A new C&SN Issue Brief examines the impact on women of counterterrorism laws and policies restricting peacebuilding and humanitarian work. It looks at the disproportionate effect that armed conflict has on women, shines a light on the role women are taking in these global hot spots to improve their lives and their communities, and explains how empowering legislation would allow U.S. humanitarian and peacebuilding groups to partner with these women to create lasting change.
It is widely understood that that women are disproportionately impacted by armed conflict, but are also known as effective peacebuilders. Women in conflict zones are standing up and taking charge of improving their lives and their communities. At the same time, official U.S. government policy takes the position that women should not be seen as just passive recipients of its programs.
However, U.S. aid groups working with or on behalf of women have been hindered both in terms of access and a decrease in donations. The U.S. prohibition on material support of terrorism and sanctions laws block legitimate humanitarian and peacebuilding projects and prevent money from flowing to these groups. Changes in U.S. law are needed so that we can support women working to improve conditions in extremist-held areas and offer alternatives to armed violence. Legislative reform could allow civil society to address the root causes of the issues surrounding women in conflict, and create positive, lasting change by allowing nonprofit organizations, particularly those that focus on either women’s rights, peacebuilding or both, to enter these global hot spots to assist the women working for positive change and to provide their lifesaving work.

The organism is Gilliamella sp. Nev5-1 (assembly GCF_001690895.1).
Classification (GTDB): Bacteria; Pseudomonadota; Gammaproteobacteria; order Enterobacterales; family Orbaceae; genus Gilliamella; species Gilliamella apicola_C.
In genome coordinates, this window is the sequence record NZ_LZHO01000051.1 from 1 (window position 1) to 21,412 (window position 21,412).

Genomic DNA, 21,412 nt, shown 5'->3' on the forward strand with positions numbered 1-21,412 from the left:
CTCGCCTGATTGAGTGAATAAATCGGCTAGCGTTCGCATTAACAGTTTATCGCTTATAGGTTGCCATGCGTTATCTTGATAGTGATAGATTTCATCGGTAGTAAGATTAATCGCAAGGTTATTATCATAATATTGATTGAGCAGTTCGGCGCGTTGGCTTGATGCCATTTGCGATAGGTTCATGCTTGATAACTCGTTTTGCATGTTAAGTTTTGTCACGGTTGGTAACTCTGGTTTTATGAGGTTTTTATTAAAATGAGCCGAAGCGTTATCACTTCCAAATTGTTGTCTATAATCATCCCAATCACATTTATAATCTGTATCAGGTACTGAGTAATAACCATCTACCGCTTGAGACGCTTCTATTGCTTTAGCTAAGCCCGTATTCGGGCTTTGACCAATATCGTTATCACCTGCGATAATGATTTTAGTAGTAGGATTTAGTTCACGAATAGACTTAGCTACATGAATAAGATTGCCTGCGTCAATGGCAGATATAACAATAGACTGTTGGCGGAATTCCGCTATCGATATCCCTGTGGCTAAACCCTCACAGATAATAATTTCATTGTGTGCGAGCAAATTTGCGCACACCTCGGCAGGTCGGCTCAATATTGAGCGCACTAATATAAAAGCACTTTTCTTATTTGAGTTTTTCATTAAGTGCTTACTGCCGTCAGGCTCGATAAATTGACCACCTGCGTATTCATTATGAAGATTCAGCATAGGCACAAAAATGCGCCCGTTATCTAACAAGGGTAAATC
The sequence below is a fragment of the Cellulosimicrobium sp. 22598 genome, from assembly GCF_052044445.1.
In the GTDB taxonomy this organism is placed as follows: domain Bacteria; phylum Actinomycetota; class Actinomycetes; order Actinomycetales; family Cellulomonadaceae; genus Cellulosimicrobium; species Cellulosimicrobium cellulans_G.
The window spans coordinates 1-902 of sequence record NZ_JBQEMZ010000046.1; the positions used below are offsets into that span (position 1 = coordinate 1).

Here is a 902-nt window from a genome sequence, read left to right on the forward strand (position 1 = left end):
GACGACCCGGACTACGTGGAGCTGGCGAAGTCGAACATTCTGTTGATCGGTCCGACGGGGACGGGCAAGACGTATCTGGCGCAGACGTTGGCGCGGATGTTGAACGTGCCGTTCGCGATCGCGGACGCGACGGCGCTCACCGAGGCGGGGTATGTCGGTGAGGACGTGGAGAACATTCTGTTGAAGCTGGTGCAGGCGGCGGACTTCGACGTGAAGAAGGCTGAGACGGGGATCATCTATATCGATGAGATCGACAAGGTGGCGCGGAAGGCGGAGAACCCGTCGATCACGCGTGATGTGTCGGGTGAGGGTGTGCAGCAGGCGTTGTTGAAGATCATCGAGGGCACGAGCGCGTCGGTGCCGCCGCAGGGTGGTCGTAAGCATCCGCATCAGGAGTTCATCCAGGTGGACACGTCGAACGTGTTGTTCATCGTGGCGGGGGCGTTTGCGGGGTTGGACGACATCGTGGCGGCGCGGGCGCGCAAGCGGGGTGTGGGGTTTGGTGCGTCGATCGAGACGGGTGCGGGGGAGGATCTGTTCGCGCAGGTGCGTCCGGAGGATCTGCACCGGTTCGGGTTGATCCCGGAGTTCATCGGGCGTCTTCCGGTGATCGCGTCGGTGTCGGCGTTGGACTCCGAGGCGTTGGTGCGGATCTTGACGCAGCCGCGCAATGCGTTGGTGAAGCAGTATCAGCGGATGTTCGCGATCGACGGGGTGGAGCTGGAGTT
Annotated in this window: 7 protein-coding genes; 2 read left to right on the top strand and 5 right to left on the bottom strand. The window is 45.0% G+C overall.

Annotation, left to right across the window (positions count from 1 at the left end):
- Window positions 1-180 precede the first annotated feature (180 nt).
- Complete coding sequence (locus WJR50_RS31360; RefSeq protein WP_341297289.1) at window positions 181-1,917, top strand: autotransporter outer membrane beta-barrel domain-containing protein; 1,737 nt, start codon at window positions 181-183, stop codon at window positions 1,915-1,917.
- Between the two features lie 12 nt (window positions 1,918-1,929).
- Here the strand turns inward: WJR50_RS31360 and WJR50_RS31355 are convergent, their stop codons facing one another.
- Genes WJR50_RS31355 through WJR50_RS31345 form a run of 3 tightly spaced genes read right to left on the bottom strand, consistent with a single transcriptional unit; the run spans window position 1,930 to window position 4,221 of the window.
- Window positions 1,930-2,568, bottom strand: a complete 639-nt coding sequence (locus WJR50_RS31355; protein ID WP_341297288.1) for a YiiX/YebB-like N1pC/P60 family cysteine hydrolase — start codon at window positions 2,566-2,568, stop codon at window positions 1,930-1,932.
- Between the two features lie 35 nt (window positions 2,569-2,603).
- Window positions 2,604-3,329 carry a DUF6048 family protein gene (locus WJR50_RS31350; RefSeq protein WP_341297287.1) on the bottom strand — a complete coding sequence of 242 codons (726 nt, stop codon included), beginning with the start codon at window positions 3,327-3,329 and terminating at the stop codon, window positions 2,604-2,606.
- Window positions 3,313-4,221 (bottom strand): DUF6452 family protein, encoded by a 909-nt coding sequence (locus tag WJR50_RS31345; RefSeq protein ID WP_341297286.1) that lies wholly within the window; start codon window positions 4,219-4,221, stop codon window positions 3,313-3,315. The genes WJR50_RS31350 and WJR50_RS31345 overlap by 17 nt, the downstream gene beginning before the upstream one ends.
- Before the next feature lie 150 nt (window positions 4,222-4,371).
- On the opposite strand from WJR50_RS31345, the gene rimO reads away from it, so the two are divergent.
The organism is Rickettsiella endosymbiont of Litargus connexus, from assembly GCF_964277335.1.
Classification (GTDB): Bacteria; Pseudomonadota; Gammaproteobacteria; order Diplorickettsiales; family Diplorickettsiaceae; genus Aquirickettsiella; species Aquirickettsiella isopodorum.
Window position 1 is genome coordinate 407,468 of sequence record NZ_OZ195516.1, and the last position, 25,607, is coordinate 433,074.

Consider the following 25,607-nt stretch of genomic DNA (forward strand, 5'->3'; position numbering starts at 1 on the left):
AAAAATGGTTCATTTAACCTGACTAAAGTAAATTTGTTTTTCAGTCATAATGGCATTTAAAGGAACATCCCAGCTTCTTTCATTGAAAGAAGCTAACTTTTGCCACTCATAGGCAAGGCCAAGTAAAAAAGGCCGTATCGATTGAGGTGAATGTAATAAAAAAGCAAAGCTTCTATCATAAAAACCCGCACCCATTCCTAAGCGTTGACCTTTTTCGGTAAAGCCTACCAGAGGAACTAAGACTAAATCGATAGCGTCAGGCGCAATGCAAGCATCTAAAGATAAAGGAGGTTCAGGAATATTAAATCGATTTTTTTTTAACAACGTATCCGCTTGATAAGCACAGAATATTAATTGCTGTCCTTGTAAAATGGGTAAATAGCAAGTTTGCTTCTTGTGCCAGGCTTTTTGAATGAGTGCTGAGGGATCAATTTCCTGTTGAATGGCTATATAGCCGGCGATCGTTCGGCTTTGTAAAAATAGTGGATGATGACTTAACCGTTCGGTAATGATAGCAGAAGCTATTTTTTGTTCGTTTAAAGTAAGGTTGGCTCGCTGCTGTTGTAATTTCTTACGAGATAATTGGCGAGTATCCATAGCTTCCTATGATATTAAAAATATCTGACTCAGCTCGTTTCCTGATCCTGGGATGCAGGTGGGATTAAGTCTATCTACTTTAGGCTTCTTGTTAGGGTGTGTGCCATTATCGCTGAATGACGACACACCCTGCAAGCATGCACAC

Read the issue brief here.